Take Care of Yourself So You Can Be a Better Dad

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Did you participate in Movember?

I kept shaving all month, but you can see this photo of me sporting a mustache from back in 1988—all knotted up with a stylin’ necktie, too.

This month I’ve seen pro athletes and men all over the place growing mustaches and various other facial designs to help raise awareness about men’s health. And I don’t want to let the month end without a reminder for all you committed dads.

This isn’t on my mind only because I saw facial hair on some guys. Several days before Thanksgiving, I had minor surgery—if there is such a thing—to take care of something unusual discovered during a health screening that was recommended for people my age. I’m very thankful that everything came back good news.

But it really got me thinking, and maybe you need to hear this too. I know many people who have not heard good news after routine health screenings, and their lives and families are forever changed. And what’s just as tragic, we men are notorious for not going to the doctor and getting those check-ups at all! My brother is a medical examiner, so he sees health from a different perspective. But he also affirmed that a lot of guys don’t bother with check-ups.

An article at MSNBC called “Too tough to get sick: Why men won’t go to the doctor,” describes one man, in his late twenties, who’s proud of the fact that he doesn’t go to the doctor. He works out and eats right and takes steps to manage his own health, so he doesn’t see a need to further clog up the healthcare system.

To each his own, I suppose. But as for me and my own, I want to be around a long time.

I’m 57, and with all the things going on in my body, I have a doctor for just about everything. More than ever, I’m aware that my time on earth is limited. My opportunities to enjoy and influence my children and grandchildren and other people around me are numbered.

For you young dads in your twenties and thirties, these kinds of thoughts might be the furthest thing from your mind. But believe me, you’ll be in my shoes sooner than you think. You’ll be wondering where the time went and savoring every minute with your family.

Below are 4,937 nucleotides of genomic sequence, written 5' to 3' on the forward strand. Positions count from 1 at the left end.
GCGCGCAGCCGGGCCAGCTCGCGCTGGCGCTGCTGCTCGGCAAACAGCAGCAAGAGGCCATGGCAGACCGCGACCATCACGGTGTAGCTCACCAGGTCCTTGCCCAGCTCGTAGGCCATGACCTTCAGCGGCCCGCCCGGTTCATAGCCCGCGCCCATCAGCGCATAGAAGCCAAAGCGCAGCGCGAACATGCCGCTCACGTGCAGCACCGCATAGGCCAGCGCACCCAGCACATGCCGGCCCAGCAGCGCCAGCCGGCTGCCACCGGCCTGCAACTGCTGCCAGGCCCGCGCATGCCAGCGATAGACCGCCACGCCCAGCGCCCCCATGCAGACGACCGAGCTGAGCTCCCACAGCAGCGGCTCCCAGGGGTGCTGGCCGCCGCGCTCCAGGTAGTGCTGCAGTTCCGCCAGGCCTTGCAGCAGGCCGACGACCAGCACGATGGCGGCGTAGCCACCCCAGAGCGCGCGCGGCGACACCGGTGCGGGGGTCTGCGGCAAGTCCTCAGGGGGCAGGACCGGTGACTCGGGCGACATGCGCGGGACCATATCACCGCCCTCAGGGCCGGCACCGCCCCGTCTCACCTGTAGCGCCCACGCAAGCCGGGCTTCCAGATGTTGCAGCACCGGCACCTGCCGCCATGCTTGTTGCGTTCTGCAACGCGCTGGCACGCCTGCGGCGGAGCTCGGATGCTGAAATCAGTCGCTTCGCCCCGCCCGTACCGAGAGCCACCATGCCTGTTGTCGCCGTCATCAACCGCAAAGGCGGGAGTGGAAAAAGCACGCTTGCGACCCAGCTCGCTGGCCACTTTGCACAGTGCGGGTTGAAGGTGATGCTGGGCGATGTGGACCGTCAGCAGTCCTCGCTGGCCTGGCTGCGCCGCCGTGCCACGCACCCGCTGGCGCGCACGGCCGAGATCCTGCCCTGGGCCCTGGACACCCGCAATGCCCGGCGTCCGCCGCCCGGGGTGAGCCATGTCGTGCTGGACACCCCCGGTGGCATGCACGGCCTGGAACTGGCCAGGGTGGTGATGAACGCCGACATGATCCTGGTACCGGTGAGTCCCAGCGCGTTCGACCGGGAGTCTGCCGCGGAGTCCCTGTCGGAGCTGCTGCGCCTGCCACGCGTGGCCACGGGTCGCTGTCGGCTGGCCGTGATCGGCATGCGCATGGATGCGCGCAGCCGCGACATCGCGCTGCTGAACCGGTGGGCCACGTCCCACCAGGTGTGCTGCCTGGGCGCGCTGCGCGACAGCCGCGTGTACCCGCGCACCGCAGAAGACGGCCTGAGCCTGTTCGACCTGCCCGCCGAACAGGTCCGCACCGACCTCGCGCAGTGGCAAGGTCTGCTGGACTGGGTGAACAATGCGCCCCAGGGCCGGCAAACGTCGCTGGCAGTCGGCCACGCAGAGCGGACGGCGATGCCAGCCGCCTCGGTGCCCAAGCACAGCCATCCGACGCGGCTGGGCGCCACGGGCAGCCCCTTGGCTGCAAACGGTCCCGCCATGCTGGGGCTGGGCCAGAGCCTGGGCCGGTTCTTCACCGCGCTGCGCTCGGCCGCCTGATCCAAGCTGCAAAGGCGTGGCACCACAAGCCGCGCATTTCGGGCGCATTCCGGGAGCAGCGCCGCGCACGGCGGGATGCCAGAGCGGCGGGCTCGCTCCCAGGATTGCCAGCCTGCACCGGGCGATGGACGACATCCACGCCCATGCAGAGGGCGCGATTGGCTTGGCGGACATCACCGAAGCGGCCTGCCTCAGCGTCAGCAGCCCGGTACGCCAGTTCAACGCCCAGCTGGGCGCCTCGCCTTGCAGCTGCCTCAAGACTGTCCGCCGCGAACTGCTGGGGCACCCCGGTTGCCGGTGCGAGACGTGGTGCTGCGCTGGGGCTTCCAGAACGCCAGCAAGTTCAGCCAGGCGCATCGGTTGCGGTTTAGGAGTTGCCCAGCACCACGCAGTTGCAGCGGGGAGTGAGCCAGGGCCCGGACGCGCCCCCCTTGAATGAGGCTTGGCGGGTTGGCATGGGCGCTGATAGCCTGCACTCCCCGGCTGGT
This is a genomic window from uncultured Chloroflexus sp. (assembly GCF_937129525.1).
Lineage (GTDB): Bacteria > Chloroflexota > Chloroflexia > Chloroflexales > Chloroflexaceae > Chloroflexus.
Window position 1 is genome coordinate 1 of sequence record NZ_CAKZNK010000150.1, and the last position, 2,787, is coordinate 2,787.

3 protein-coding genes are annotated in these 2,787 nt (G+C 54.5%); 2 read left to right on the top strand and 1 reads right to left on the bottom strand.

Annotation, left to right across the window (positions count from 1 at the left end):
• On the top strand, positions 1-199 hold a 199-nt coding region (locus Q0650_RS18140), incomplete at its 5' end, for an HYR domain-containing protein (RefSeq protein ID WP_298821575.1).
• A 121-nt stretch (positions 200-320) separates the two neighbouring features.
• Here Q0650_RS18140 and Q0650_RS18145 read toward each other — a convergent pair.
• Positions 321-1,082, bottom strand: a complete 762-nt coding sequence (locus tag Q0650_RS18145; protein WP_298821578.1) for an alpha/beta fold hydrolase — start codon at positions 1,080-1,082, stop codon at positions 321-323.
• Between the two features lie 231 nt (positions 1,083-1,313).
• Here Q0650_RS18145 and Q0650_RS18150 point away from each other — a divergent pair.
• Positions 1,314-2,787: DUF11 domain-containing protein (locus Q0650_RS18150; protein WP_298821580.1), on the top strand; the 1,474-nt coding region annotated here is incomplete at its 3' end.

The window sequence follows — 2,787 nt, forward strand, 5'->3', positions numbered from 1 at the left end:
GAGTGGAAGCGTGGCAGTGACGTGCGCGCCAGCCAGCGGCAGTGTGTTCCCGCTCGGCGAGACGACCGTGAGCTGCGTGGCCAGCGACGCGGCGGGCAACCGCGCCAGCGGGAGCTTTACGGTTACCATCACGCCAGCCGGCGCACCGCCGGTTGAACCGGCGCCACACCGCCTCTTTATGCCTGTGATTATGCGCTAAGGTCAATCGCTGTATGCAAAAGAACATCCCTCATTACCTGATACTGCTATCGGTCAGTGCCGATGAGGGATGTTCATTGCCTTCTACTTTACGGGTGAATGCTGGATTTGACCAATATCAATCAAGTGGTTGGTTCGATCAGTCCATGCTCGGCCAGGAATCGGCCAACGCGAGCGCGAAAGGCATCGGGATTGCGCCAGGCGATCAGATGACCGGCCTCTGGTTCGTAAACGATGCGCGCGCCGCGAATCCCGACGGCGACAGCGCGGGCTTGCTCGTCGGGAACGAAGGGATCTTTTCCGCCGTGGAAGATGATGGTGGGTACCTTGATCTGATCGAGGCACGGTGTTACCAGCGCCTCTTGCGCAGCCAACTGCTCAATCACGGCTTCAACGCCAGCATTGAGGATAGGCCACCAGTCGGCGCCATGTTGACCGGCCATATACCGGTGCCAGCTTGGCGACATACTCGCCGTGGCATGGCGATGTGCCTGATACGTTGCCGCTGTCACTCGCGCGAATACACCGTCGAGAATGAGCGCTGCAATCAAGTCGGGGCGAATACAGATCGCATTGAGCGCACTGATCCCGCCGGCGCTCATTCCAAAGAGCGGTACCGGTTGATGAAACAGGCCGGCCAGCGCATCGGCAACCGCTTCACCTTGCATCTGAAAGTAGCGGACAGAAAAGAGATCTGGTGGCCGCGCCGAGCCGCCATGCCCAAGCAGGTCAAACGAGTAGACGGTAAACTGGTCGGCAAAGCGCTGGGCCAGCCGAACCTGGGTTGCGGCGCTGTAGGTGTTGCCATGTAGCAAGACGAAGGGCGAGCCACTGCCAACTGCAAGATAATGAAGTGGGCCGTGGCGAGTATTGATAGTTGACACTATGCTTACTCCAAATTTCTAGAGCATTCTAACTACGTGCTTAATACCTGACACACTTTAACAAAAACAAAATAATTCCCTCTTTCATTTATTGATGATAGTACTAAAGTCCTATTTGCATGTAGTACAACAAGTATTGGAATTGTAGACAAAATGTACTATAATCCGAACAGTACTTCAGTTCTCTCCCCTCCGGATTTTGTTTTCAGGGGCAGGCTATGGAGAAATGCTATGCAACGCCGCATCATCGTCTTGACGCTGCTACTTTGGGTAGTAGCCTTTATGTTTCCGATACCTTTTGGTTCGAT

And the thing is, you’re making decisions right now that will impact your life when you’re my age. That’s true in many areas of life, including your health.

So, no matter what your age, I urge you to start doing the things you know you need to be doing. Get that annual check-up or have that milestone procedure. Make necessary changes in your diet. Be active. Get the sleep your body needs. Take time-outs every now and then to relax, or have another plan to manage stress.

Take good care of the body have. Your family will thank you. And someday … somehow … 57-year-old you will thank you, too.

Two more words from my brother: early detection!

Get more facts and health suggestions for men from the Movember website.

ACTION POINTS for Dads on the Journey

  • Making changes with regard to your health? Try to involve your whole family, so they can encourage you and hold you accountable. It will also make the changes a little easier.
  • Schedule an hour this weekend for active family fun. (Let the kids help plan the activity.)
  • Brainstorm with your family about adding or replacing a holiday tradition in the interest of everyone’s well-being.
  • Ask your wife or a close friend: “How healthy do I seem to be?” Unless you receive great feedback, make an appointment for a long-overdue check-up. Right now.
  • Make a serious commitment to be a better father and husband. (Better relationships reduce stress and enhance your health.) Get feedback on how you’re doing as a father here.

We want to hear from you. How do you include healthy habits and activities in your fathering? Please leave a comment either below or on our Facebook page.

 

Carey CaseyCarey Casey is the CEO of the National Center for Fathering, a nonprofit organization dedicated to changing the culture of fathering in America by enlisting 6.5 million fathers who to make the Championship Fathering Commitment. NCF believes that every child needs a dad they can count on, and uses its resources to inspire and equip men to be the involved fathers, grandfathers and father figures their children need. Subscribe to his weekly email tip by clicking here: “Yes! I want tips on how to be a great dad who loves, coaches, mentors, and inspires my children.

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